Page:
William Hays (general)

From Wikipedia, the free encyclopedia
Jump to: navigation, search
William Hays
WilliamHays.jpg
William Hays
Born (1819-05-09)May 9, 1819
Richmond, Virginia
Died February 7, 1875(1875-02-07) (aged 55)
Boston, Massachusetts
Place of burial West Point Cemetery
Allegiance  United States of America
Union
Service/branch  United States Army
Union Army
Years of service 1840–75
Rank Union army brig gen rank insignia.jpg Brigadier General
Commands held Horse Artillery Brigade
II Corps
Battles/wars Mexican-American War
American Civil War

William Hays (May 9, 1819 – February 7, 1875) was a career officer in the United States Army, serving as a Union Army general during the American Civil War.

Early life[edit]

Hays was born in Richmond, Virginia, but moved to Nashville, Tennessee. Andrew Jackson appointed Hays to the United States Military Academy, where he graduated in 1840 alongside William T. Sherman and Richard S. Ewell. He was initially a brevet second lieutenant, and was promoted to first lieutenant in 1847, serving at various posts in the northeastern states.

He served throughout the Mexican-American War with the light artillery, alongside future Civil War artilleryman Henry J. Hunt. He was wounded at the Battle of Molino del Rey, and was subsequently appointed a brevet captain for Contreras and Churubusco and major for Chapultepec. From 1853 (when he was promoted to captain) until 1854, he was engaged in the Seminole Wars in Florida, and was on routine frontier duty in 1856–60 in the 3rd and then the 5th U.S. Artillery.

Civil War[edit]

As a lieutenant colonel, Hays commanded a brigade of horse artillery under Henry Hunt in 1861–62 in the Army of the Potomac, serving with distinction at the Battle of Seven Pines during the Peninsula Campaign. He participated in the Battle of Antietam, where he commanded the V Corps Reserve Artillery. His batteries were stationed on the heights east of Antietam Creek, providing long range fire against Confederate infantry positions between the East and West Woods. He commanded the artillery of the Right Grand Division at Fredericksburg. Hays was appointed brigadier general of volunteers in November 1862 and assigned command of an infantry brigade in Maj. Gen. William H. French's division in the II Corps. He was wounded and taken prisoner at Chancellorsville on May 3, 1863, along with all but one of his immediate staff.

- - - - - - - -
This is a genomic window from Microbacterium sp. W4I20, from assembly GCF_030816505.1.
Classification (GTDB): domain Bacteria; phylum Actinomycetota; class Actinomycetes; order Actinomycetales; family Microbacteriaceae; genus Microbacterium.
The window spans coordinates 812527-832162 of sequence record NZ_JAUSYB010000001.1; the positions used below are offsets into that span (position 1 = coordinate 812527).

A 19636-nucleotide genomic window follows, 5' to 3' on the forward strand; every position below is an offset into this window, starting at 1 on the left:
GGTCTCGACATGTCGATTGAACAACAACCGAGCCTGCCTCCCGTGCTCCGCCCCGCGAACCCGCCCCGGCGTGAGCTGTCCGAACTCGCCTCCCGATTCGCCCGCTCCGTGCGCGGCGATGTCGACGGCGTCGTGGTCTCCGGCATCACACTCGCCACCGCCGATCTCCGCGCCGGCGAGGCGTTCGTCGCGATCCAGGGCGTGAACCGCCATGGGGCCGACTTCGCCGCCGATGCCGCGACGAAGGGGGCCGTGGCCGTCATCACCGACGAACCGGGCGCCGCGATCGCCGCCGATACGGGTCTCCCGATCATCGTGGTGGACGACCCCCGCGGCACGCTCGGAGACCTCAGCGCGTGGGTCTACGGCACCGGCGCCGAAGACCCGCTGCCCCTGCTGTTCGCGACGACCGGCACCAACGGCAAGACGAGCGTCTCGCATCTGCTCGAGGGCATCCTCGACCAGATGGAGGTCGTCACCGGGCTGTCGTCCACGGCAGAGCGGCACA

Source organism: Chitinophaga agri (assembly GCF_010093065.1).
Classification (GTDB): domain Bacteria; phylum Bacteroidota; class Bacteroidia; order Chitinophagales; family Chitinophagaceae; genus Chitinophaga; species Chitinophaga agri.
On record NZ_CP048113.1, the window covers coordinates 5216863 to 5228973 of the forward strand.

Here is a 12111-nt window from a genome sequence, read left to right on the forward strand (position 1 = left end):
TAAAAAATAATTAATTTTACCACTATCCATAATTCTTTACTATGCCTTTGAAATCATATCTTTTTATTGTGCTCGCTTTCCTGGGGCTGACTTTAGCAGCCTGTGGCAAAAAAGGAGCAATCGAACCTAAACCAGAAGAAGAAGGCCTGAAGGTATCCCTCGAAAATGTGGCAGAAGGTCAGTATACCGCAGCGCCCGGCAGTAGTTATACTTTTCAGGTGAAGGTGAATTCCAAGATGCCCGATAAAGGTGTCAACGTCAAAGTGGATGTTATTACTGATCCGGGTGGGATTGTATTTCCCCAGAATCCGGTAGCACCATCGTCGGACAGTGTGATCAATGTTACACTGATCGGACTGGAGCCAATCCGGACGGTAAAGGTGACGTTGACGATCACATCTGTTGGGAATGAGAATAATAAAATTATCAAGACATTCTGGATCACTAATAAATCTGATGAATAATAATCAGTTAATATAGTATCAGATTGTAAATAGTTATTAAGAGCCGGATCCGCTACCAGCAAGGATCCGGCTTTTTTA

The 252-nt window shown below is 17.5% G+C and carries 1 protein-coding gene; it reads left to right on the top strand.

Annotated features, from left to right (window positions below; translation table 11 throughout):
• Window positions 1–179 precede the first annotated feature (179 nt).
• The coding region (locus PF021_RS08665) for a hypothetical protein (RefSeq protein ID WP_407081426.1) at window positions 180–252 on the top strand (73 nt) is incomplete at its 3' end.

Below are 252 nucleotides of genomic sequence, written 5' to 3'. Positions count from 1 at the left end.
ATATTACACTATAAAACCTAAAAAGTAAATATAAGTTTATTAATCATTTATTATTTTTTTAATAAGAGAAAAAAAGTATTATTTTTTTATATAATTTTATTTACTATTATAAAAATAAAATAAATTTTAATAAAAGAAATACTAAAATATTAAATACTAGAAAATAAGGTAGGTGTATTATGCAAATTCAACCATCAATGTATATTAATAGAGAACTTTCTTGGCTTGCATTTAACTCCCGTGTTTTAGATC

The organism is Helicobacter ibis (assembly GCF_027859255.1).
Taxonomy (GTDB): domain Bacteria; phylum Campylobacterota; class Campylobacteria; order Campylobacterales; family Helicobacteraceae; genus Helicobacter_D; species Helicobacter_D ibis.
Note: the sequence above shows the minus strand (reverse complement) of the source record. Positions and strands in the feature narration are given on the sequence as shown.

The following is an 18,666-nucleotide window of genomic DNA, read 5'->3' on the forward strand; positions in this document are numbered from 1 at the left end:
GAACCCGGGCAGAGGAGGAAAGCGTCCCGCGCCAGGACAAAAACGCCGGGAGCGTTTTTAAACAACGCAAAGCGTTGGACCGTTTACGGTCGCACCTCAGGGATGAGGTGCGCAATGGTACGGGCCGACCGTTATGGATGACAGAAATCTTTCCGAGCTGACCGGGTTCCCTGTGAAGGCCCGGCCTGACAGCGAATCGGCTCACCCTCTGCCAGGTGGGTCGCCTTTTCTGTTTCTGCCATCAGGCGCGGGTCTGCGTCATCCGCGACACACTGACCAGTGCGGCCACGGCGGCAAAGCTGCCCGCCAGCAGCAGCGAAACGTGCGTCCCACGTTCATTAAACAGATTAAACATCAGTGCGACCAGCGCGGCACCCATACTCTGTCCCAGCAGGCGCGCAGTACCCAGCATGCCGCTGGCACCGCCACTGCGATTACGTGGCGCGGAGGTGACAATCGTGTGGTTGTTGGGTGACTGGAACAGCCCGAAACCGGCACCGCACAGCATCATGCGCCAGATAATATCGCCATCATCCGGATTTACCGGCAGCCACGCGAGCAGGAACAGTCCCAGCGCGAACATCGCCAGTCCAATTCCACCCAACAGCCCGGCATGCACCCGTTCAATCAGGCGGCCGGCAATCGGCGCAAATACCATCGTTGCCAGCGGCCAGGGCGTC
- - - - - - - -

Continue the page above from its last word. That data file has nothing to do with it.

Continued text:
Hays was exchanged on May 15, 1863, and sent to Fort Monroe in Virginia. Although without an official command, he rejoined the Army of the Potomac and accompanied it to Gettysburg, Pennsylvania. During Pickett's Charge on July 3, Maj. Gen. Winfield S. Hancock was severely wounded but refused to leave the field until the battle had been decided.[1] When it became clear the Confederate charge had been defeated Hancock relinquished command temporarily to his 1st Division commander, Brig. Gen. John C. Caldwell. Later that evening, Hays (although still a brigadier general and junior in rank to Caldwell), was assigned to command the II Corps.[2] He led the corps throughout the summer until permanent command was given to Maj. Gen. Gouverneur K. Warren in mid-September. In November, Hays was appointed provost marshal of the southern district of New York, and was also promoted to major in the regular army.

At the expiration of his term in February 1865, Hays rejoined the Army of the Potomac at Petersburg and served again in the II Corps, this time commanding the 2nd Division. He was appointed a brevet brigadier general in the regular army on March 13, 1865, for gallant conduct, but on April 6 he was relieved of command for sleeping on duty, and his brevets were revoked. (Brig. Gen. Francis C. Barlow was given the division instead.) From that date, Hays commanded the Artillery Reserve of the Army of the Potomac until he was mustered out of volunteer service in January 1866.

Later life[edit]

Reverting to his permanent rank of major of the 5th U.S. Artillery, Hays served on various posts, commanding Fort Independence in Boston Harbor from April 1873 until his death there almost two years later. He was buried in Yonkers, New York, but was re-interred at West Point Cemetery in 1894.

See also[edit]

Notes[edit]

  1. ^ Clark, pp. 139-43; Pfanz, p. 51; Sears, pp. 436-39.
  2. ^ Eicher p. 291

References[edit]

Preceded by
Winfield S. Hancock
Commander of the II Corps
July 3, 1863 – August 16, 1863
Succeeded by
Gouverneur K. Warren